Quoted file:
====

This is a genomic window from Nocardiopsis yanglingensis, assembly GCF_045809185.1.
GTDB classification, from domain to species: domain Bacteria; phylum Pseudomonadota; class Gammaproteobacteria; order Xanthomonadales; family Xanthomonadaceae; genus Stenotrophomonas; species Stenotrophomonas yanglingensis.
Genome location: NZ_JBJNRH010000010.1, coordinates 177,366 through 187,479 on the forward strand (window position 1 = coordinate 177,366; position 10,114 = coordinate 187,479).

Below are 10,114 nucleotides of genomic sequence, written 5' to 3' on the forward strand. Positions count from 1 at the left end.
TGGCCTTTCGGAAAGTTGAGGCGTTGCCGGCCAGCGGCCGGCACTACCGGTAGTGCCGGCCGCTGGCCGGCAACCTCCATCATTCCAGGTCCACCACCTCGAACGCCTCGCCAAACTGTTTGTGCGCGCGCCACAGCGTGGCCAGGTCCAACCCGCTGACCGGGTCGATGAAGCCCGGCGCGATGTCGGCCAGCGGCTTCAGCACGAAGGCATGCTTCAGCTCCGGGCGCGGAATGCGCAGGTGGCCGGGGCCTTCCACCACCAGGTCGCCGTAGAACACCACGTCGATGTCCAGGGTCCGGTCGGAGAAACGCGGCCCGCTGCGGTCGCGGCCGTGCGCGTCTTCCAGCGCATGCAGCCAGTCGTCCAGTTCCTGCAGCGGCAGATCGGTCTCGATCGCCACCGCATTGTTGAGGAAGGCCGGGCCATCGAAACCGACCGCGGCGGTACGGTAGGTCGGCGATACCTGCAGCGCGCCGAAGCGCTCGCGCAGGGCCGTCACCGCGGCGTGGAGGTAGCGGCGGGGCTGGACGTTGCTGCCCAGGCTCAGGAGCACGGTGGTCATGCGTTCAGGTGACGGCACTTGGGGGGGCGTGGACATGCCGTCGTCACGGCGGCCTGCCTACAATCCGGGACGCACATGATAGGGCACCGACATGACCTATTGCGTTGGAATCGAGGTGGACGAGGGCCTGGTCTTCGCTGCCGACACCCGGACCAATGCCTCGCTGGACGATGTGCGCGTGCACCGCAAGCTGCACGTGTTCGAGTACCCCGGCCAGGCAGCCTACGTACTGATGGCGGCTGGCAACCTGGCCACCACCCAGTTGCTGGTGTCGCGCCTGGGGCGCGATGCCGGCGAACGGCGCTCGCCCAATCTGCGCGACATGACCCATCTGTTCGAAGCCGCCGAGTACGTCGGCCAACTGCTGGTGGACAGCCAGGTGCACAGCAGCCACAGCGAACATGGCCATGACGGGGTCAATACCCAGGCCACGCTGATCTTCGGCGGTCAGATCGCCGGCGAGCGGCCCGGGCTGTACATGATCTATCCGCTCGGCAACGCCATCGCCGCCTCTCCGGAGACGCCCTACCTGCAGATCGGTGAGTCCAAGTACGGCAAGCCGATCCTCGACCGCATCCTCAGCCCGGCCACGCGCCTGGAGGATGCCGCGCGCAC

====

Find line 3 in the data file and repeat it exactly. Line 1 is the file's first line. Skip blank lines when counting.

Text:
Genome location: NZ_JBJNRH010000010.1, coordinates 177,366 through 187,479 on the forward strand (window position 1 = coordinate 177,366; position 10,114 = coordinate 187,479).